Editor’s Note: In 2016, YCW partnered with the Lau China Institute at King’s College London to launch an inaugural essay competition on the topic: “How will China change the world?” We received dozens of impressive submissions from young voices all around the world, and published the winning essay by Lauren Dickey on China’s water security in January this year. Our judging panel selected two runners-up, including Matthew Phan’s submission, “Building bridges with bad debt,” a comprehensive analysis of China’s economic growth and its impact on thinking about trajectories of development.
I am a credit analyst, so let me start with a data point from the bond markets. During some points in 2016, the preference shares of Chinese banks—that is to say, the riskiest type of bonds they can issue in international markets—offered investors half or less of the interest yield that European bank bonds paid. Europe has serious challenges, but the yield difference was surprising given the depth of problems that China faces. The economy is likely to continue slowing for a good number of years. Corporate debt relative to the size of the economy is higher than most other countries in the world. The IMF estimates that 15 percent of debt is owed by corporates where the incoming cash is insufficient to pay the interest—et alone the principal—on debt. This implies that a good part of the Chinese banking sector is possibly insolvent, or at least requires more capital.
In fact, the preference shares of Chinese banks yielded less than not only European banks, but also the top American banks, including JP Morgan, Wells Fargo, Goldman Sachs and others. So, Chinese bank bonds are the most expensive in the world, even though Chinese banks are far from the cleanest and Chinese bank shares among the cheapest. Why this difference?
It is less surprising once we accept how China’s financial markets work. Unlike in the U.S. and Europe, where there is little political will to grant another taxpayer-funded bailout, Chinese banks continue to enjoy strong government support. And as the country’s economic problems deepen, the government looks ever more committed to protecting the largest banks, which still help execute economic policy.
Further, when a Chinese company wants to issue bonds, it rounds up what the industry calls ‘friends and family’. This includes other Chinese banks, insurance companies, perhaps an asset manager or two. These business associates buy and hold a large chunk of the issue. Part will also be packaged into so-called wealth management products and sold to the man on the street. This means less supply for international investors to purchase, which forces bond prices up.
The dragon is not going back to sleep
We may quarrel over whether this is a fundamentally ‘correct’ way of doing things. Economists criticize China for its capitalism with Chinese characteristics, while investors criticize China for its distorted markets. But others play the game – they find out how many ‘friends and family’ bought an issue, and if enough did, the smart manager goes along. Of course, this is the way Asia has worked for many years. The difference is that Chinese issuance is now a significant part of the global bond market, and—perhaps more importantly—Chinese investors are an increasingly significant part of the global investor base.
The scale of financial flows out of China has increased significantly, with the result that markets are more and more affected by the behaviour of Chinese, rather than Western, investors. Just as the entry of American banks to the UK—the so-called Big Bang of the City of London—changed British banking over the last half a century, the entry of Chinese institutions into international financial markets will change global finance in the next half.
Money comes and money goes, but money usually brings ideas, and ideas stay. This is how China will most fundamentally change the world – China will reset behavioural norms in various fields. And because of China’s size, the world will have to accept how China works. By this I mean it will have to come to terms not just with China’s military or economic power, but rather a sense of its influence, its presence in global conversations, its silent hovering at the back of the room. China will not simply be a new signatory to pre-existing agreements but will introduce new values, new demands, new negotiation tactics, new ways of getting things done, new institutions, which counterparts will have to accept and learn to deal with. You can snort about how unethical or unsophisticated or mafia-like these new norms are, but at some point you sit down to learn the new rules of the game.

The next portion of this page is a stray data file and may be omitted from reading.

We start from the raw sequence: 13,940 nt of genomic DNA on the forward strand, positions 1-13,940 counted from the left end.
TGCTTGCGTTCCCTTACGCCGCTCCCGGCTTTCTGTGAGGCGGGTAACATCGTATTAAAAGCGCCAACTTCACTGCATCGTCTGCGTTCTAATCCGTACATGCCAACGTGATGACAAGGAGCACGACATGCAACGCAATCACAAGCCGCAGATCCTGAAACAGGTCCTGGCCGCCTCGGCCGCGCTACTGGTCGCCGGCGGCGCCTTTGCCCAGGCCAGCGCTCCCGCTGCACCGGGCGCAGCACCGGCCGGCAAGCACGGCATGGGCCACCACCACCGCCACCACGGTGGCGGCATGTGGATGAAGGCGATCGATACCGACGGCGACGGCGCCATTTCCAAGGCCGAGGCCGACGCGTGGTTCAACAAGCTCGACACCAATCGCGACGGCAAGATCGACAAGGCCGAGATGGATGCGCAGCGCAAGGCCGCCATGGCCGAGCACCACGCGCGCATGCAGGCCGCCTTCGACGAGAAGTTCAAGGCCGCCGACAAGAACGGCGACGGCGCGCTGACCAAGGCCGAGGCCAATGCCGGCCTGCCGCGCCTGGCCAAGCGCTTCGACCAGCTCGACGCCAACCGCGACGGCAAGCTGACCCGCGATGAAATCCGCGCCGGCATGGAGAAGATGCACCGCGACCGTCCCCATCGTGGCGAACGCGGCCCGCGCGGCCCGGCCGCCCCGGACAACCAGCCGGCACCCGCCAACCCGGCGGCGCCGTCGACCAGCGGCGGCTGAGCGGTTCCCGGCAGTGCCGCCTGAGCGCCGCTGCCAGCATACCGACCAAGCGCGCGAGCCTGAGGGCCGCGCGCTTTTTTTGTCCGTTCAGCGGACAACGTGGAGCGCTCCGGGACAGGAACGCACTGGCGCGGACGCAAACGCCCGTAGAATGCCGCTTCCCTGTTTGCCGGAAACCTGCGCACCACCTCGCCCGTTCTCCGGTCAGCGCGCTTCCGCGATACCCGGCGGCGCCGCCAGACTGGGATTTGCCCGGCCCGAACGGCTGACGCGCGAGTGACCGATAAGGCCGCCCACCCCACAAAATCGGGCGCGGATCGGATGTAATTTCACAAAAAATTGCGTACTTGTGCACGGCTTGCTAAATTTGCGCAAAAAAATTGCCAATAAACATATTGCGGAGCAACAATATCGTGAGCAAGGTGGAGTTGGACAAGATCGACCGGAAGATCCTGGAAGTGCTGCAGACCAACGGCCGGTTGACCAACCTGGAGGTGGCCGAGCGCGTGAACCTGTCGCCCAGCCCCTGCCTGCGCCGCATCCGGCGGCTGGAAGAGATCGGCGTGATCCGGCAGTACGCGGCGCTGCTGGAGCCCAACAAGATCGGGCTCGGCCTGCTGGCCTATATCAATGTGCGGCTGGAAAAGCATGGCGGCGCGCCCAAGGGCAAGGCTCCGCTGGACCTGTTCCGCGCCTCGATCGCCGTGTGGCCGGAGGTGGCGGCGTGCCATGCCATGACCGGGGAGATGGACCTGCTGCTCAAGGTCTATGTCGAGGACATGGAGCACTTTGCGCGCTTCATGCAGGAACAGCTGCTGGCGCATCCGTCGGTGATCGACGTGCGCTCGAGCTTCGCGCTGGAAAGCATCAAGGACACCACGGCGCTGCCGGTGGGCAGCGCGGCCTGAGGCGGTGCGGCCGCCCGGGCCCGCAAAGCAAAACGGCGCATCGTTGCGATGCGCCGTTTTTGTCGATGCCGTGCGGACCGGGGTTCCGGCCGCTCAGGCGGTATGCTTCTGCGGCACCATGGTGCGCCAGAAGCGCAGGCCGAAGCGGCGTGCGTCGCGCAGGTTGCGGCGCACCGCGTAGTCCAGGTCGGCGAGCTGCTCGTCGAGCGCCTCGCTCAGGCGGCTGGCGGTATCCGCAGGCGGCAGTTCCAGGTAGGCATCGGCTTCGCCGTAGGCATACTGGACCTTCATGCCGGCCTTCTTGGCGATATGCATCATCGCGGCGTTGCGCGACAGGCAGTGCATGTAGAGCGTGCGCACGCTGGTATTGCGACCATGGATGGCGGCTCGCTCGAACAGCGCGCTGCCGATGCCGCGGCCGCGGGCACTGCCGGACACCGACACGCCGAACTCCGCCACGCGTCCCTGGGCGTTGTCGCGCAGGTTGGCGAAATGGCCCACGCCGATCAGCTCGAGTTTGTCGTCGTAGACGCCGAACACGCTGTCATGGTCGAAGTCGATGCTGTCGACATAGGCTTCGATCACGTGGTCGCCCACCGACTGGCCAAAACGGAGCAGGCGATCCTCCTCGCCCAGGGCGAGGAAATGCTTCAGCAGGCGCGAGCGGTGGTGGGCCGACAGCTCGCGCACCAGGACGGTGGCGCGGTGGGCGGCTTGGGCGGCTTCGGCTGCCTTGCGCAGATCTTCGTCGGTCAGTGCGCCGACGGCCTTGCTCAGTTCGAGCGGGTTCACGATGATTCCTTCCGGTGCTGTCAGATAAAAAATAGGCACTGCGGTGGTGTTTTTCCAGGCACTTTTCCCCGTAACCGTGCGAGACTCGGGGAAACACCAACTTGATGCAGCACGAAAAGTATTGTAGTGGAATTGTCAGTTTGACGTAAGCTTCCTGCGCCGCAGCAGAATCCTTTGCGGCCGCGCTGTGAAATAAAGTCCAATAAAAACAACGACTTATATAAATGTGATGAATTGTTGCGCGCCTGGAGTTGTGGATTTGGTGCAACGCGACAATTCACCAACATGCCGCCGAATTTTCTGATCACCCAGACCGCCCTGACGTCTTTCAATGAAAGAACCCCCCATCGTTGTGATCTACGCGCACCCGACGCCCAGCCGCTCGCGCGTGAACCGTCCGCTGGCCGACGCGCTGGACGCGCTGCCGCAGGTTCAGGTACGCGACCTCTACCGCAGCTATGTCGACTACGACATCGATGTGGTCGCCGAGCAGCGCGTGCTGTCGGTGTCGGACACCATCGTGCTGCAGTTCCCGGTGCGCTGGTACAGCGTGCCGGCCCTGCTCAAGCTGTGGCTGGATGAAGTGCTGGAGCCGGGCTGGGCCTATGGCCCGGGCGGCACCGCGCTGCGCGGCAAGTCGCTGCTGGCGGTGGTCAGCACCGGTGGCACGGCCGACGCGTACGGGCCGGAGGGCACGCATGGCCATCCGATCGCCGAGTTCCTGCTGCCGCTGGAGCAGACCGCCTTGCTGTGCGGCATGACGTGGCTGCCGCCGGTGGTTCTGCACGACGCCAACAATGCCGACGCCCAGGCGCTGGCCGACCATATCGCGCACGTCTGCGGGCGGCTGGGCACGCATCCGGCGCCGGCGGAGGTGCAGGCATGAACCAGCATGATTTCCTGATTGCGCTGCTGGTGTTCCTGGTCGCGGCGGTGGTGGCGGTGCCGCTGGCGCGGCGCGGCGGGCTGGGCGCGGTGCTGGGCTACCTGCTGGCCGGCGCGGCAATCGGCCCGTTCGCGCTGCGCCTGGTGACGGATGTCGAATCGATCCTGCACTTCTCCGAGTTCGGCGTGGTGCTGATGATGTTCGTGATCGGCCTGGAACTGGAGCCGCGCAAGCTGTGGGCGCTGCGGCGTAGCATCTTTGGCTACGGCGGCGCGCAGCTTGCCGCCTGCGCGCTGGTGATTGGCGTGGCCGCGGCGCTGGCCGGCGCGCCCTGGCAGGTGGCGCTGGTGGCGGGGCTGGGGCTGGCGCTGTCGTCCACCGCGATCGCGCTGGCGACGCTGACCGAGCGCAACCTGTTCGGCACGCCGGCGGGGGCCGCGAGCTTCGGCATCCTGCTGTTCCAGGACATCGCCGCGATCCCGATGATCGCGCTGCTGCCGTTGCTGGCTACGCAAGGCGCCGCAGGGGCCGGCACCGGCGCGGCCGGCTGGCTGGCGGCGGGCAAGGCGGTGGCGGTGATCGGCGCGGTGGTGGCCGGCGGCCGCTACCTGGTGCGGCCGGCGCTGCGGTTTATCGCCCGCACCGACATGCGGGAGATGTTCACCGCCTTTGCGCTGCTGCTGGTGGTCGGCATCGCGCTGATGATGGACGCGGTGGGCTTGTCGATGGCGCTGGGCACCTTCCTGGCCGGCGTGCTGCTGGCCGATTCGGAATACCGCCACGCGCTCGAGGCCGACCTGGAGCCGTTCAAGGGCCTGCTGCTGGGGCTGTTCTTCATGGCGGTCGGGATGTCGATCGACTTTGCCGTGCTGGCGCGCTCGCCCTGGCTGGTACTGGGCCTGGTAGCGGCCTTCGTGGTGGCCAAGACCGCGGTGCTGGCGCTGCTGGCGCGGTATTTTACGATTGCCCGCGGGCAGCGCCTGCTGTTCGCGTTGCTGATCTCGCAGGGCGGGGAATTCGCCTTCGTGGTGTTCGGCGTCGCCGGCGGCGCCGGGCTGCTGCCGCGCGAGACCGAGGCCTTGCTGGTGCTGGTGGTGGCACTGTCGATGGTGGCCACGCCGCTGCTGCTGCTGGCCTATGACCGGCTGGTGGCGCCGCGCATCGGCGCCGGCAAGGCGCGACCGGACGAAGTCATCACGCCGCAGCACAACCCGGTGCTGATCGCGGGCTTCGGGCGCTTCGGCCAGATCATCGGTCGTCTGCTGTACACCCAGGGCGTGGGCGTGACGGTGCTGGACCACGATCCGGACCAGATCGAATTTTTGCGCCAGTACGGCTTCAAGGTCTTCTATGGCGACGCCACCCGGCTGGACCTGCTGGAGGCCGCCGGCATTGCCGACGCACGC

At the niche end of the scale, China is changing norms in bond markets. One level up, Chinese firms are acquiring international ones, which will influence their cultures—such as with Citic, the largest Chinese investment bank, and CLSA, a brokerage in Hong Kong well-regarded for its independence. At the regional scale, another version of purchasing influence and security is taking place via the One-Belt-One-Road policy. Globally, RMB internationalization could eventually give China significant sway over global finance and politics: There is a reason why U.S. regulators can fine international banks billions of dollars for breaching sanctions on financial transfers vis-à-vis Iran—the USD is the lifeblood of global finance and banks need access to the USD clearing system.
The fact of Chinese influence is particularly true for Asian countries. Singapore and the Philippines are long-standing allies of the U.S., but both have in effect warned the U.S. that any hint of weakness on its part means that they will pivot toward China. This is not necessarily because they like China, but because China’s immutable physical proximity will, by the laws of realpolitik, demand it. But it is also true, I think, for Europe, which isn’t all that far away from China, and particularly so for the UK, in its post-Brexit isolation.
Along the way the world will also come to understand the constraints that China herself faces and which shape her policy choices. Let me use another economic example as I am more familiar with that field.
Bad debt – what’s different this time?
China’s difficult economic transition over the next few decades is well-known. The shift from a manufacturing to a services based economy is not in fact dissimilar to what Western societies themselves grappled with at their own early stages of development. The global crisis of 2007 led to a crash in global trade that challenged the Chinese model, which had thrived on trade for the past two decades. This forced the government to launch a program of infrastructure investment, funded by cheap bank loans, in 2009-10. However, the government recognized—partly as a result of Western criticism, which was correct on this point—this would lead to bad lending decisions and future credit losses, and instructed banks to slow lending from 2011 onwards. Still, this episode led to at least three problems:
- First, there is a large and unknown amount of bad debts on the bank balance sheets. The banking system is still grappling with the overhang of massive bad debts, both in the loan book and via exposures to shadow banks.